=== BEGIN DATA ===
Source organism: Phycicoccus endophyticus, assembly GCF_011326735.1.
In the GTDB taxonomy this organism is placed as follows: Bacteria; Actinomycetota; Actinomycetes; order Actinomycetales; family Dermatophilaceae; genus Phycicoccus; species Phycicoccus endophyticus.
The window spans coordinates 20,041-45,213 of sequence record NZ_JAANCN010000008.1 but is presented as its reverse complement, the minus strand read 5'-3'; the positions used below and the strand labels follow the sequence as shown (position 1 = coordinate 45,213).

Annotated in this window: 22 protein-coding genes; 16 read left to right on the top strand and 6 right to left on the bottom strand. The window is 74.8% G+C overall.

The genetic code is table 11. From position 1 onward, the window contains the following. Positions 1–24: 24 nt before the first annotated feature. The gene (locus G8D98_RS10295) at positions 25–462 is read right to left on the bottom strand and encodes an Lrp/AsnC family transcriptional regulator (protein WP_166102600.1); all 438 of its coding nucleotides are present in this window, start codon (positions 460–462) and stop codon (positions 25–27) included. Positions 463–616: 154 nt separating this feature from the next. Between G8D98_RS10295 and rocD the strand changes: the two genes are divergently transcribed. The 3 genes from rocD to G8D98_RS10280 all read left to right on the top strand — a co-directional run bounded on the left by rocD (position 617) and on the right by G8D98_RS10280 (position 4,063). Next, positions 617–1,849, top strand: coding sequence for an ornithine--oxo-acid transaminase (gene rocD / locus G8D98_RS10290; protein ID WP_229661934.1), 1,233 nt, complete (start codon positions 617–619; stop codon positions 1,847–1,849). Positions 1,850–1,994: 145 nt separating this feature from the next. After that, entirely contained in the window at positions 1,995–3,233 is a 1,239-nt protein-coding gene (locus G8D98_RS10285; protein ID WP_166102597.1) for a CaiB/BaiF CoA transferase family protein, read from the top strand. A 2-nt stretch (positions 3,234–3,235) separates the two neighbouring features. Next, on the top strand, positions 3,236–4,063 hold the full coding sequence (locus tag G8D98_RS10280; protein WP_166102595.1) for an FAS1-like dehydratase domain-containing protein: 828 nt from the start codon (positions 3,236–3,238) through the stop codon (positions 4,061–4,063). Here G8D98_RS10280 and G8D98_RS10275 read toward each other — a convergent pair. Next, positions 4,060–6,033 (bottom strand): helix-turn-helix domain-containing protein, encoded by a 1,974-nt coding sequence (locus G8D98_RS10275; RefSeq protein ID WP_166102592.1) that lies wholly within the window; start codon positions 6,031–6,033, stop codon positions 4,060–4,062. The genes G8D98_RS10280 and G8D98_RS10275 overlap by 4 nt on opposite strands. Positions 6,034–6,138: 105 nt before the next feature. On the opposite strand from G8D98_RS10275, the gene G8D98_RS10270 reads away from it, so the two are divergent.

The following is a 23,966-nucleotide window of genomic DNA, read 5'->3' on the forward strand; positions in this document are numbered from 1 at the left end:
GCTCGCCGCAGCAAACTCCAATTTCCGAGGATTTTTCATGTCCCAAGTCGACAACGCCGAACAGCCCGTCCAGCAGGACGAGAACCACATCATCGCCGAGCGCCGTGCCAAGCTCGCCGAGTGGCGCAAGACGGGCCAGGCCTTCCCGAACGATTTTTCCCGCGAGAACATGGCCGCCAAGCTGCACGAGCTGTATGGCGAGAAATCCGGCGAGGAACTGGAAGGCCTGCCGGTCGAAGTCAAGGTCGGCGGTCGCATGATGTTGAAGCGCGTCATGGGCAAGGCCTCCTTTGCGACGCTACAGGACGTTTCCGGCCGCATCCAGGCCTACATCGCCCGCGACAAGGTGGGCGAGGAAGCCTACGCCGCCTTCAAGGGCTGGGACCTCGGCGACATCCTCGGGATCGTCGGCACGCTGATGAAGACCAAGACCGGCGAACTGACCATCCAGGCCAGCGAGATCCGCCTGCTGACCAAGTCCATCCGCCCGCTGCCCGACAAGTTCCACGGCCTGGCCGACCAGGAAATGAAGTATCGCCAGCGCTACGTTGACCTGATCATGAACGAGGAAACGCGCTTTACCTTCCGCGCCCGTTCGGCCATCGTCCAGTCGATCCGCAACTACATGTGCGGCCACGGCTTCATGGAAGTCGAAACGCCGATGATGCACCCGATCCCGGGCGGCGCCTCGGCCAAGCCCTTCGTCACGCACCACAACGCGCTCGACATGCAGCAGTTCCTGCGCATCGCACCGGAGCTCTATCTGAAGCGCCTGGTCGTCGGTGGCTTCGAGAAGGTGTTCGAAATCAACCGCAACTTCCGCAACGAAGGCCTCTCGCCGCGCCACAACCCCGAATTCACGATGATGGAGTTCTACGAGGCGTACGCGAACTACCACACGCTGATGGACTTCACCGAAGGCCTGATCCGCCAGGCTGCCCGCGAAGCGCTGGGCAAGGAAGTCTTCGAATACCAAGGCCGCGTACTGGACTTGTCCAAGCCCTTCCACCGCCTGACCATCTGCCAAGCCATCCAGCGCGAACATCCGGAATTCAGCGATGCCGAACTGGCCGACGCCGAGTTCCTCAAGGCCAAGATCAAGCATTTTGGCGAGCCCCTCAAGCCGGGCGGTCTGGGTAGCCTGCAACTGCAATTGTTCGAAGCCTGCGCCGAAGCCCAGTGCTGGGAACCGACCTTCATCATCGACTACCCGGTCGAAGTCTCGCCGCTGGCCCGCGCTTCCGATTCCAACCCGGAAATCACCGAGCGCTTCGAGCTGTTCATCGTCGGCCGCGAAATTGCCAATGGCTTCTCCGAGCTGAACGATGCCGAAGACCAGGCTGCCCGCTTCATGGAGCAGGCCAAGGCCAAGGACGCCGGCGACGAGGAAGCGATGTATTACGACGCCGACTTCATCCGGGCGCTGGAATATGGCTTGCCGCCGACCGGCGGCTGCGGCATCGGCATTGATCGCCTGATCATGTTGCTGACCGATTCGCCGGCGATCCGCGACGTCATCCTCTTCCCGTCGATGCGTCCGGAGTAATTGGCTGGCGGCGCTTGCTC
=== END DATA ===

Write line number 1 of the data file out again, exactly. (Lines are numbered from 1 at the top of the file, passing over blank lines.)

Source organism: Phycicoccus endophyticus, assembly GCF_011326735.1.